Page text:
As is usual in Michigan, several times throughout the calendar year, law enforcement around our state are embarking on another campaign to reduce drunk driving in Michigan. This time, the Drive Sober or Get Pulled Over campaign began last week on August 16th and will continue through the upcoming Labor Day weekend.
The reason why this particular period of time was chosen, is because it includes the Labor Day holiday. Research of prior drunk driving statistics has clearly shown that there is an increase in drunk and drugged driving incidents over the holidays and police plan to respond accordingly. While holidays tend to be synonymous with relaxation, friends and family, and good food and drinks, it’s the ‘drinks’ that can lead to trouble.
According to the Michigan Office of Highway Safety Planning, fifteen people died in 12 traffic crashes during the 2015 Labor Day holiday period, This is a substantial increase in deaths from the 2014 Labor Day holiday, which only had six deaths. This year, law enforcement is hoping to reduce those numbers from 15 to zero.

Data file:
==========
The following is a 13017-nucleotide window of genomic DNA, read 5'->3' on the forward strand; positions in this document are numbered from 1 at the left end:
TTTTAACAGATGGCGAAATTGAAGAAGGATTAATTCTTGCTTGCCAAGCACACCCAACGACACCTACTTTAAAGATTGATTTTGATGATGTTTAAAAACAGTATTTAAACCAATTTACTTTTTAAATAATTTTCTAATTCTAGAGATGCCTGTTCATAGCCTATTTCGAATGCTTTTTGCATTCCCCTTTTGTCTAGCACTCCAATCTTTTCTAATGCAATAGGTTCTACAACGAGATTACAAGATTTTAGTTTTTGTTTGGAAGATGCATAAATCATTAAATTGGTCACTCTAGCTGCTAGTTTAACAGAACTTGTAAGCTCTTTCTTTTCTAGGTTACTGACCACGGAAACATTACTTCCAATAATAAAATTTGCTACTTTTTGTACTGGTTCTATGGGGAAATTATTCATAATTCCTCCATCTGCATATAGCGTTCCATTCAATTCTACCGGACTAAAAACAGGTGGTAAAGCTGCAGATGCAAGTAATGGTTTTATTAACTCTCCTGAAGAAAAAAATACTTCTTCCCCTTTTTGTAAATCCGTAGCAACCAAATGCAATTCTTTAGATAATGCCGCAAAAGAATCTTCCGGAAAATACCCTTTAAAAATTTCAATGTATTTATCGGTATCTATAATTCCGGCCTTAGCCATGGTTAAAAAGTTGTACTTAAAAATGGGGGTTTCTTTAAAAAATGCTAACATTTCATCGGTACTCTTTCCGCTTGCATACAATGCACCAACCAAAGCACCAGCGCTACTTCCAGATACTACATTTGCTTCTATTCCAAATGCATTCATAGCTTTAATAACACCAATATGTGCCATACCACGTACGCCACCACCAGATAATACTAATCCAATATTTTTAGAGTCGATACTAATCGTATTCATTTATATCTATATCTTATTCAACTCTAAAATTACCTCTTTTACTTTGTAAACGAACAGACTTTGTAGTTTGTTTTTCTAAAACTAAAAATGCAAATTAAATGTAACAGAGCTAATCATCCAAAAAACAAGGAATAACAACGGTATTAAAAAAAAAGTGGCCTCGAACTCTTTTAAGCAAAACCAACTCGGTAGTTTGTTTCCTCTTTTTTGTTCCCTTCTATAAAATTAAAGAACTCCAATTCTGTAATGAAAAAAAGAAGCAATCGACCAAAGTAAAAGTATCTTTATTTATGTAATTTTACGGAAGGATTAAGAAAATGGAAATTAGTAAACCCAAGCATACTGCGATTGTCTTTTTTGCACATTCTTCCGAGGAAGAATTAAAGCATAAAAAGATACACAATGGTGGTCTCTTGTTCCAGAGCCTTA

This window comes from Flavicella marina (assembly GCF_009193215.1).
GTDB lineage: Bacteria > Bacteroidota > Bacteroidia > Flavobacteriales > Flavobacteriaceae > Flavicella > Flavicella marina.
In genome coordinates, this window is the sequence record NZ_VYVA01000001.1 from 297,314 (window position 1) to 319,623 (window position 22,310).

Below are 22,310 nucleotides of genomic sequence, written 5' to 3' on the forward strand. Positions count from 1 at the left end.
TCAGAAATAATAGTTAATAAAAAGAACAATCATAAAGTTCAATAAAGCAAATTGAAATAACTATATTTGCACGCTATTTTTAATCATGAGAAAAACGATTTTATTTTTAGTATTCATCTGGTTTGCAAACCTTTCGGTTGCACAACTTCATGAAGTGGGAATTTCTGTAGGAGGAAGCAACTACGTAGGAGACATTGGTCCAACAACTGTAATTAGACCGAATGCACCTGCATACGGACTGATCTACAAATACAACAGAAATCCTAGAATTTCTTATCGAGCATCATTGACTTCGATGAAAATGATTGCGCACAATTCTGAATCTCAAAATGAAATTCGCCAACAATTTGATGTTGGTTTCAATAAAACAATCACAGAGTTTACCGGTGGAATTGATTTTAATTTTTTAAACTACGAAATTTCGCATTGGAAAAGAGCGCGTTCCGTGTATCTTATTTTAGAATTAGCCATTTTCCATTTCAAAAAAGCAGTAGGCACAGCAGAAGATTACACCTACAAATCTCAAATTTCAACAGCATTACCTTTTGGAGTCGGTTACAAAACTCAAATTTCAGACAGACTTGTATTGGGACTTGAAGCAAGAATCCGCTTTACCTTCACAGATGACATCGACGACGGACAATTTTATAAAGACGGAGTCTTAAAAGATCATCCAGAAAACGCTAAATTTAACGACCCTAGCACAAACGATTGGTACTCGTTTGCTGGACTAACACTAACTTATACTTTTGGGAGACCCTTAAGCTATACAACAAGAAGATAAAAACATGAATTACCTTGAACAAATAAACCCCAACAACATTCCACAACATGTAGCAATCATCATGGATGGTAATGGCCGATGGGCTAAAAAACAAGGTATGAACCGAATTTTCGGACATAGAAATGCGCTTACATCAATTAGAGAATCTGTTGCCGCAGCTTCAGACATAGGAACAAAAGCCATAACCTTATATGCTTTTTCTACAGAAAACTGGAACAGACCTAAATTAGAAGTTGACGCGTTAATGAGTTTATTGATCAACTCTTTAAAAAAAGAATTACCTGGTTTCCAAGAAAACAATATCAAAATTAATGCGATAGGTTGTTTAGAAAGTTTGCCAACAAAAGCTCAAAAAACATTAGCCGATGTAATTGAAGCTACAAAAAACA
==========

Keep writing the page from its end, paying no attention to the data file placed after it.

The Drive Sober or Get Pulled Over campaign is supported with federal traffic safety funds, and coordinated by the Michigan Office of Highway Safety Planning. But in addition to the focus on drunk driving, this particular campaign will also put emphasis on the importance of wearing a seat belt.
Michigan has a primary enforcement law, which allows police officers to stop drivers who are not buckled up. Additionally, state law requires that drivers, front seat passengers, and any passengers 15-years-old and younger seated anywhere in the vehicle be buckled up. Being caught in violation of this law will cost a driver $65.
As attorneys who have represented hundreds of people charged with drunk driving over the decades, we are all too familiar with the tragic consequences of drunk driving. Permanent physical injuries, lost lives, hundreds of thousands of dollars spent in medical bills and attorneys fees, court costs and increased insurance fees. It can be a very difficult time.
So our advice is to always wear your seatbelt and never drive when you’ve been drinking. By that, we mean that you should not drive after any amount of drinking. However, people make mistakes. That’s life. So if you’ve made a mistake and need help dealing with the consequences, we’re here to help 24/7.